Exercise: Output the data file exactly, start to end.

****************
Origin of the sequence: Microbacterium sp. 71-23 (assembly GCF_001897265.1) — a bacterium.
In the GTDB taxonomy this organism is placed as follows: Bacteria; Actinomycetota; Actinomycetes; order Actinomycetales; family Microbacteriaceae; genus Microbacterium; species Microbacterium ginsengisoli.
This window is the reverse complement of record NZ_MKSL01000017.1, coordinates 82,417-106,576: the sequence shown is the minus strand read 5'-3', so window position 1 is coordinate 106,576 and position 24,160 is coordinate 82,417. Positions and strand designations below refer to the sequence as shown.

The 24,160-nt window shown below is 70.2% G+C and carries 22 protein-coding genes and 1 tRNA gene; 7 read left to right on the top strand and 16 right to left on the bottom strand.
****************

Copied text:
Origin of the sequence: Microbacterium sp. 71-23 (assembly GCF_001897265.1) — a bacterium.
In the GTDB taxonomy this organism is placed as follows: Bacteria; Actinomycetota; Actinomycetes; order Actinomycetales; family Microbacteriaceae; genus Microbacterium; species Microbacterium ginsengisoli.
This window is the reverse complement of record NZ_MKSL01000017.1, coordinates 82,417-106,576: the sequence shown is the minus strand read 5'-3', so window position 1 is coordinate 106,576 and position 24,160 is coordinate 82,417. Positions and strand designations below refer to the sequence as shown.

The 24,160-nt window shown below is 70.2% G+C and carries 22 protein-coding genes and 1 tRNA gene; 7 read left to right on the top strand and 16 right to left on the bottom strand.